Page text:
Hot. Sticky. And my skin is choking on the stale clothes that I haven’t taken off in two days. Hair that hasn’t been washed in two days. Two days? No, surely it hasn’t been that long, I haven’t slept a night’s sleep yet. But, yes, I guess this is day two of airplanes, airports, passports, lines, and “please put your liquids in this plastic baggy for inspection”. Two days of going and waiting to go and now we are finally stopping. We have reached Dar Es Salaam. We have reached…home.
And so our journey really begins with us finding our way in a new city with a new language and a new way of driving and new way of living. And maybe someday we will “blend in” if we are successful learners of Tanzania. But for now, we rely heavily on others and on God. And if we are accepting of that, it is our best hope for excellence.
After stepping off the plane the first word I could pick out was “Muzungu.” The word muzungu in Swahili comes from the root translation of the word “foreigner.” Over time it has come into context meaning, “white person.” But there isn’t a negative connotation to the word at all. Africans seem to say the word while laughing, smiling, or expressing some sort of joy. Even if you eat in a side of the road restaurant the manager may yell to the neighboring establishments and let them know that “Muzungus are eating here.” This surprises me. This wouldn’t fly in America. Being called “white boy” isn’t the greatest of compliments in the States. The term, “white men can’t jump” and Vanilla Ice pop into my head. But in Africa, being called “white boy” means respect. While amused, I’m still not comfortable with it.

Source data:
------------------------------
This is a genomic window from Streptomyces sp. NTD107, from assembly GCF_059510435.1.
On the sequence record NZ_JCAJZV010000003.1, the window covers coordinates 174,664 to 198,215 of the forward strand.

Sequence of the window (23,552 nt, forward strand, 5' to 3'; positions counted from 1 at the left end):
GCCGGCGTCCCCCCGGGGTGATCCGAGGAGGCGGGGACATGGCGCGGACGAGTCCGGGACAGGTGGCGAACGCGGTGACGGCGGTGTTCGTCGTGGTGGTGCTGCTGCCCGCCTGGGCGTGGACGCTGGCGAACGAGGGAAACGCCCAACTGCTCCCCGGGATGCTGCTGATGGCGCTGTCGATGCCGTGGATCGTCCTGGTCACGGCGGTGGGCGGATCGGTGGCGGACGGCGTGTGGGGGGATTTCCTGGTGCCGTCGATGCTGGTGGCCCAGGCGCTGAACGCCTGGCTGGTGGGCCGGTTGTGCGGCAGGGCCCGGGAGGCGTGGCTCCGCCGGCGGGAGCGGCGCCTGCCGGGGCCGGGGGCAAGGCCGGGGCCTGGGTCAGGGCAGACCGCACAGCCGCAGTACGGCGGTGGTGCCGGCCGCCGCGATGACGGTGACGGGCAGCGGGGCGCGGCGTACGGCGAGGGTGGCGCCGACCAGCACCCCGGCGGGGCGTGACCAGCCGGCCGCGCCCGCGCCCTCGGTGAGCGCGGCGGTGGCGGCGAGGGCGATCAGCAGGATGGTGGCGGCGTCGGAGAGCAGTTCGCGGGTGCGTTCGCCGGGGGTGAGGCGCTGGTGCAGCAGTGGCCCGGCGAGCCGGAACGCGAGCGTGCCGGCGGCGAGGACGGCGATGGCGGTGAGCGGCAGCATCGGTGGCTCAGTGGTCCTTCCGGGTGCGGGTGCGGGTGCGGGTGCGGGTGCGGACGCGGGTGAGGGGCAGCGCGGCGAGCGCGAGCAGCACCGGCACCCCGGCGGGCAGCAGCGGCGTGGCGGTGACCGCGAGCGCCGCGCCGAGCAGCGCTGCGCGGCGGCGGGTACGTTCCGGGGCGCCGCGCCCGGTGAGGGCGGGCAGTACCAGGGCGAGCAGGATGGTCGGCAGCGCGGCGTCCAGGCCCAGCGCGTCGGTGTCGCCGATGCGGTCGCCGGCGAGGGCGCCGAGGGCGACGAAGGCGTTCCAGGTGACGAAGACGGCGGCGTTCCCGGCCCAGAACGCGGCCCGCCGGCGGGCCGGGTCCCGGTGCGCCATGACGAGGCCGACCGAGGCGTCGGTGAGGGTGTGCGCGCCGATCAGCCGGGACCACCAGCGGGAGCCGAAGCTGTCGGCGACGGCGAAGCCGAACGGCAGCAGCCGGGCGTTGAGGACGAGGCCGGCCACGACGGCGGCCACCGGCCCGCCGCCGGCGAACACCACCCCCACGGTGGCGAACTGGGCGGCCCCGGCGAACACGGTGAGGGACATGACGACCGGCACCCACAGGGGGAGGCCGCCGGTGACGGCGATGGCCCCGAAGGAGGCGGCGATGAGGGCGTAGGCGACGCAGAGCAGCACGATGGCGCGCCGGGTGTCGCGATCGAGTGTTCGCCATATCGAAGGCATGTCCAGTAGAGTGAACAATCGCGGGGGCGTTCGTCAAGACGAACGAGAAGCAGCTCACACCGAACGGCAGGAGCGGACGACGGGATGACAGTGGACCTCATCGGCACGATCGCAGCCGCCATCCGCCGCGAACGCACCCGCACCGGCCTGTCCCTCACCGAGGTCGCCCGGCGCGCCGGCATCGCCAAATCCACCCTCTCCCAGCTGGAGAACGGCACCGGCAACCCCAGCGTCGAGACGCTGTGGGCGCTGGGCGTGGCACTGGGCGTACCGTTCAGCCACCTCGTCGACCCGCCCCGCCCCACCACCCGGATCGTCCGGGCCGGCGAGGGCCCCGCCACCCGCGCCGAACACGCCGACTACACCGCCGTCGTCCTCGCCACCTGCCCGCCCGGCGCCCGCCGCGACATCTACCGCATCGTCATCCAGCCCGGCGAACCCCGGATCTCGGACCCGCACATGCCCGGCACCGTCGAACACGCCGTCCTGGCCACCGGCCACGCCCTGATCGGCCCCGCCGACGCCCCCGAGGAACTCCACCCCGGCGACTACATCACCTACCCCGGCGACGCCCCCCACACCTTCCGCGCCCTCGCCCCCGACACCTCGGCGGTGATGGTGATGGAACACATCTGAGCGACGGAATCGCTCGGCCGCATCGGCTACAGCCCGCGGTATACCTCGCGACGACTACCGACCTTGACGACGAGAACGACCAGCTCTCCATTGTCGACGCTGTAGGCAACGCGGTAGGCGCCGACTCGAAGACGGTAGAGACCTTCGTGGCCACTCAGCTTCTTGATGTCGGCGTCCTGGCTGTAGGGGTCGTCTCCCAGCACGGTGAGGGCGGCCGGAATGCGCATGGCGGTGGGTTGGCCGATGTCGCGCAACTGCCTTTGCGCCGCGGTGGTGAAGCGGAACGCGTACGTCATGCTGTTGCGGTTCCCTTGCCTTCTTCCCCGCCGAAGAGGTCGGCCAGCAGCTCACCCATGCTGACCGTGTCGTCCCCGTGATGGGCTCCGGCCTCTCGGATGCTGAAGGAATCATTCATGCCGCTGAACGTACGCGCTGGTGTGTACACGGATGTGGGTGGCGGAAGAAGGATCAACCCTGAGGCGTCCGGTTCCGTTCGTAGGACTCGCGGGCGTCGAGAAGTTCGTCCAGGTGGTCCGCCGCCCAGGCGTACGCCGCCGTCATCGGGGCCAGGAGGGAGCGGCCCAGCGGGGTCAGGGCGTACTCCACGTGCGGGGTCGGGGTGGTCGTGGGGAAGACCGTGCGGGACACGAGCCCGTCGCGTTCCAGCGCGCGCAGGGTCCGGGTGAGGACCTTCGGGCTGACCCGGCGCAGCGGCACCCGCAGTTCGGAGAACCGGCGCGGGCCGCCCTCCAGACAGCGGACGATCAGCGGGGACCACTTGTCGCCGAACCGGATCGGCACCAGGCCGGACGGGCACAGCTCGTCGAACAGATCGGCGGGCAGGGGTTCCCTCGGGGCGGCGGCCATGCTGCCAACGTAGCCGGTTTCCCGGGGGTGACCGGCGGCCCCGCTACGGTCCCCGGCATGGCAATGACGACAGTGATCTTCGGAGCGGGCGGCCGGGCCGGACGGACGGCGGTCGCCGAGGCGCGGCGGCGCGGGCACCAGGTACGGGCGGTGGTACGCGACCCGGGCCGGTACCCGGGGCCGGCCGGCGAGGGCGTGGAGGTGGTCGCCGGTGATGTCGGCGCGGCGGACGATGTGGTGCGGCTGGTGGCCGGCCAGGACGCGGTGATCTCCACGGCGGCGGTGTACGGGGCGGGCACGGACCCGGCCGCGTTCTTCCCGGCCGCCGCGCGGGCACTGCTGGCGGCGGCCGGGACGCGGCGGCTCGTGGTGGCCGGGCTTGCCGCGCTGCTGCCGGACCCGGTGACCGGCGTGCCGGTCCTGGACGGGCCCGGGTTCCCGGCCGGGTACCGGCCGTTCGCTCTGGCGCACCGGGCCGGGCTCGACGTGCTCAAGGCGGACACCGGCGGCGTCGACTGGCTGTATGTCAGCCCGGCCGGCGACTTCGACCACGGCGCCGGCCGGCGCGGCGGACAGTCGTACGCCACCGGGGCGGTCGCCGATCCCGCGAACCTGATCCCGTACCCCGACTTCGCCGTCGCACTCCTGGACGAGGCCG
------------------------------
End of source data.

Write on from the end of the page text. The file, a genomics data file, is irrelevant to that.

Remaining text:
As I have been thinking about, it speaks to the forgiving quality of Africans. Sure, Muzungus have come and kidnapped millions of Africans to use as slaves, but they’ll still show you respect. Sure, Muzungus have forcefully come and used Africans as pawns in their empires, but they’ll still show you respect. Granted not everything in Muzungu-African relations has been bad, there have been many good things, but there has been enough major incidents that it could be easy for Africans to turn their backs to Muzungus. Yet, they don’t. They are forgiving and hospitable people that have welcomed us to their continent, and Tanzanians to their country.